Peterson Oil Co. v. Frary

Decision Date24 February 1923
Docket Number5202.
PartiesPETERSON OIL CO. v. FRARY, State Inspector of Petroleum Products. [*]
CourtSouth Dakota Supreme Court

Original action for injunction by the Peterson Oil Company against Guy G. Frary, as State Inspector of Petroleum Products. Application for injunction denied.

Polley J., dissenting.

Bates Johnson & Simons, of Sioux Falls, for plaintiff.

Byron S. Payne, of Pierre, and C. C. Caldwell, of Sioux Falls, for defendant.


This is an original action submitted on an agreed statement of facts. Plaintiff is a domestic corporation, engaged in selling and distributing petroleum product in large quantities at Dell Rapids. Defendant is the state food and drug commissioner who as such commissioner is inspector of petroleum products within the state.

Plaintiff contends that the law of this state relating to inspection of petroleum products is void, and that the state food and drug commissioner should be enjoined from enforcing the same, because in violation of certain provisions of the federal and state Constitutions, hereinafter noted. This law is found in section 7866 to 7883, inclusive, and in general provides for the inspection of all petroleum products before they are sold, offered for sale, or used for illuminating purposes in this state, and authorizes the inspector to have access to any warehouse, oil house, station, or other building where such products are kept for sale or use, and to cars, tanks, packages, etc., containing products subject to inspection. The inspector has the right to take samples sufficient for inspection, with authority to open any tank car in the state subject to inspection under the law, and to take therefrom a sample sufficient for inspection, after which he shall properly seal the car or tank. An inspection fee of 5 cents a barrel is provided for all petroleum products inspected, and this fee is made a lien on the products so examined, and a penalty is provided for selling, or offering for sale, such products before the inspection.

It will be observed that only petroleum products sold, offered for sale, or used in this state, and such products as are so kept for sale or use, are to be inspected, that if samples are taken from any tank car, subject to inspection, it is to be resealed, and that the penalty applies only for offering for sale such products before inspection.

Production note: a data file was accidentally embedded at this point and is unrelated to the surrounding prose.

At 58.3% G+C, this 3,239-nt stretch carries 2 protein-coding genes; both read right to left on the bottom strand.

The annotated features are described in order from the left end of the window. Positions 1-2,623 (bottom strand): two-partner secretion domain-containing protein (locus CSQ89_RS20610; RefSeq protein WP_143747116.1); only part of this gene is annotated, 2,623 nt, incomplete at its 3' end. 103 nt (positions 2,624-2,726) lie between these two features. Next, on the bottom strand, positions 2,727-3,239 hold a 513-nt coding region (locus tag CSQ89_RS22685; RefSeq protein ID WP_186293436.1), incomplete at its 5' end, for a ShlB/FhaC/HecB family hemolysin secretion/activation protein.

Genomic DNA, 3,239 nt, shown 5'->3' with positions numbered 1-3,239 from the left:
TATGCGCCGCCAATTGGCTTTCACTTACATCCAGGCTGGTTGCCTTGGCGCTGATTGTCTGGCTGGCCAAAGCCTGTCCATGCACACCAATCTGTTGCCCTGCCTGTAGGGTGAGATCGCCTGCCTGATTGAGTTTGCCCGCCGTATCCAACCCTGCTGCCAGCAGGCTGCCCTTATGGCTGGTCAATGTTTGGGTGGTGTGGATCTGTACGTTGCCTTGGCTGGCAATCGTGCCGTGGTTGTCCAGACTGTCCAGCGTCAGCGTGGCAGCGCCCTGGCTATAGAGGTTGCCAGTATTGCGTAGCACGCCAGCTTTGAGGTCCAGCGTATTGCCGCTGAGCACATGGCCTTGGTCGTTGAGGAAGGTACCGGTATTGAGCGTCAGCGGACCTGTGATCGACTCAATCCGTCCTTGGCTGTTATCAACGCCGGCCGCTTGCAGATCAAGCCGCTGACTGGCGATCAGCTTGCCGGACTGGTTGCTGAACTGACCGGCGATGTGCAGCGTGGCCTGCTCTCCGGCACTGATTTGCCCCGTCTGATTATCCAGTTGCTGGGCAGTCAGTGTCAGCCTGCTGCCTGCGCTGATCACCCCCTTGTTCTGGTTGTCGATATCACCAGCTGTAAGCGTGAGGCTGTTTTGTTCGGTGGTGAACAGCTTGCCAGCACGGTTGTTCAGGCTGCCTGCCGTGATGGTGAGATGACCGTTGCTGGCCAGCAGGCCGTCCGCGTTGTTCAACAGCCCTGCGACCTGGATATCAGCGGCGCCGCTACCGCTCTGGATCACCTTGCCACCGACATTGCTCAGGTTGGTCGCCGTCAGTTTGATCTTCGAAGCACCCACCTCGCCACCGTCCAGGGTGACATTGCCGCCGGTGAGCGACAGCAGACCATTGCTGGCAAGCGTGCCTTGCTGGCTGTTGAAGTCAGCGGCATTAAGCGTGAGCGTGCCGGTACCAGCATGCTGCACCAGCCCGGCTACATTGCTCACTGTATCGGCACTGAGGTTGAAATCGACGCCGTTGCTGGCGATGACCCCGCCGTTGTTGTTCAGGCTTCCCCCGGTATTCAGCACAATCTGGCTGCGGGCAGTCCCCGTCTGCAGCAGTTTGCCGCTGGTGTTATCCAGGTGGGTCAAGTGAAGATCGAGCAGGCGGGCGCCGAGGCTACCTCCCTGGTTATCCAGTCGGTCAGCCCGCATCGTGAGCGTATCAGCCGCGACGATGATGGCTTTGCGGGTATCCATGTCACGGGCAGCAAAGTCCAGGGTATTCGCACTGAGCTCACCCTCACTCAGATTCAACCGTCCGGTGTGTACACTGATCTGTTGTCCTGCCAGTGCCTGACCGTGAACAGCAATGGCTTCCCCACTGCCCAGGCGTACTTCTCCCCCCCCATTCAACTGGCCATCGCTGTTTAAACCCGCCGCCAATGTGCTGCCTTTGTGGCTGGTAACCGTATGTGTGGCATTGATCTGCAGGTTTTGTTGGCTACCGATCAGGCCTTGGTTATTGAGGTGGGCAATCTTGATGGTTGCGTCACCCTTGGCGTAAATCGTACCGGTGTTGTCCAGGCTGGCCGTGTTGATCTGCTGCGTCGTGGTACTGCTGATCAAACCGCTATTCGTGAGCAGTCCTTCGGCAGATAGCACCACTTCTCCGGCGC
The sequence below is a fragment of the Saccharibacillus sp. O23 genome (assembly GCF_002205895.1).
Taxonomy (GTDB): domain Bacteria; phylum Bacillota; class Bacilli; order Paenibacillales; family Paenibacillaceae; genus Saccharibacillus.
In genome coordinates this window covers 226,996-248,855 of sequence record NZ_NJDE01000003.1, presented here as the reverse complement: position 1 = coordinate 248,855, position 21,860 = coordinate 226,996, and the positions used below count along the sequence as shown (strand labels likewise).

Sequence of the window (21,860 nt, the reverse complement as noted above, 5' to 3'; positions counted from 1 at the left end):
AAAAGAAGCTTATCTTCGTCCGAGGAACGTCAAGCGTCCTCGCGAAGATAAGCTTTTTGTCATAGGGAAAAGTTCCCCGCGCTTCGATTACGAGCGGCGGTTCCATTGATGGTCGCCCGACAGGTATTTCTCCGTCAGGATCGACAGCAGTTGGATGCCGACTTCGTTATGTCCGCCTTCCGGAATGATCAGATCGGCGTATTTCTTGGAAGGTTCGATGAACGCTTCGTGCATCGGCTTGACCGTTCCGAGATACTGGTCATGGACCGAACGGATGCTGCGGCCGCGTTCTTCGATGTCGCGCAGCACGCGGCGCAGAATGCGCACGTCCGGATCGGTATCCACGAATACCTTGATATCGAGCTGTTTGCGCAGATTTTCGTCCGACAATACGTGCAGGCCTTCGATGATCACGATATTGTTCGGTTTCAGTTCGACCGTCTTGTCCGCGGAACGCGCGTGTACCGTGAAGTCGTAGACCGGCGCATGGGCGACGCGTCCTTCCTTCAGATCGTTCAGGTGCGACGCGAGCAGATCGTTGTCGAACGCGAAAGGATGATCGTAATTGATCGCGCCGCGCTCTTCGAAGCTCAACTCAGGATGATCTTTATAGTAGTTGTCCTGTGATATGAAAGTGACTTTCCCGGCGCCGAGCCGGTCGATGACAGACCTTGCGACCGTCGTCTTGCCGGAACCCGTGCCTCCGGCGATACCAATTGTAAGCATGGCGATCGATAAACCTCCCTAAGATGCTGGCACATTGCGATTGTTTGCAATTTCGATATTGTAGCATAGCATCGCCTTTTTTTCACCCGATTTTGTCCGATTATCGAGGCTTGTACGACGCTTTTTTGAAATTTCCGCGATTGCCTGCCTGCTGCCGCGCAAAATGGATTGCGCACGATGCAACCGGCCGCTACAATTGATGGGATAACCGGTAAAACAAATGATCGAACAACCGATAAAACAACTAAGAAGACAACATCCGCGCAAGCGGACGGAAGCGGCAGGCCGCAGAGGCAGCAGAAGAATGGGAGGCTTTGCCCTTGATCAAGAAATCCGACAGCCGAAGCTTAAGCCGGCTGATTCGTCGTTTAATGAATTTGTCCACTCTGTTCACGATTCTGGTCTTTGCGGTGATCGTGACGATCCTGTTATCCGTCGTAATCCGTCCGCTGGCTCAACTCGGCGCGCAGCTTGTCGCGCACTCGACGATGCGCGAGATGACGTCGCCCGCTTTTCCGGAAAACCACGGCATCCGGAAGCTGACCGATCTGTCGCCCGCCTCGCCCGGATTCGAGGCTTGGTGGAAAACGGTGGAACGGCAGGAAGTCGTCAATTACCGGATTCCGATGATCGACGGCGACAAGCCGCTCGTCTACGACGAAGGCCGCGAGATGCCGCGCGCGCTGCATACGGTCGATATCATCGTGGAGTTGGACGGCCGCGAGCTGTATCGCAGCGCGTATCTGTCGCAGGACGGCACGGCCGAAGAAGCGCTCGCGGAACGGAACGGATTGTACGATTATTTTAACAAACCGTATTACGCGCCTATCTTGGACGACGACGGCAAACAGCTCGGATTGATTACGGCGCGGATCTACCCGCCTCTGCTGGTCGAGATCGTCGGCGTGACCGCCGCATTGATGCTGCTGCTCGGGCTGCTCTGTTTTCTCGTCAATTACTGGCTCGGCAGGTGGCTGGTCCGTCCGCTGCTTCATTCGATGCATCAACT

The stipulated facts pertinent to this issue show: That plaintiff bought his petroleum products direct from the refineries in Oklahoma and Texas, or through brokers from states outside of South Dakota. That such products were shipped in carload lots from states outside of South Dakota to Dell Rapids. That plaintiff maintained at the city of Dell Rapids large stationary storage tanks, into which he received and kept for sale and distribution such products. That on arrival at Dell Rapids the tank cars in which the railway company sent the products were unloaded into plaintiff's stationary storage tanks. That all such products, so purchased by plaintiff, were kept by him to be sold to the public in the state of South Dakota. Plaintiff resold these petroleum products by taking them from his large storage tanks, in wagons or motor trucks, and selling them at retail to consumers, or at wholesale to other dealers in Dell Rapids. That in all cases, before plaintiff resold these products, they were unloaded by him, and mixed together in the stationary storage tanks above referred to.

That the plaintiff, on arrival of a shipment of petroleum products, saved from each tank car a small bottle of the product, as a sample, and defendant, through his deputies and inspectors, visited plaintiff's place of business at frequent intervals, and made his tests from the samples of petroleum products saved by plaintiff in the bottles, and furnished by him in such bottles to the inspector. That defendant also sometimes inspected plaintiff's products by taking samples out of plaintiff's storage tanks after they had been unloaded into these storage tanks from the tank cars.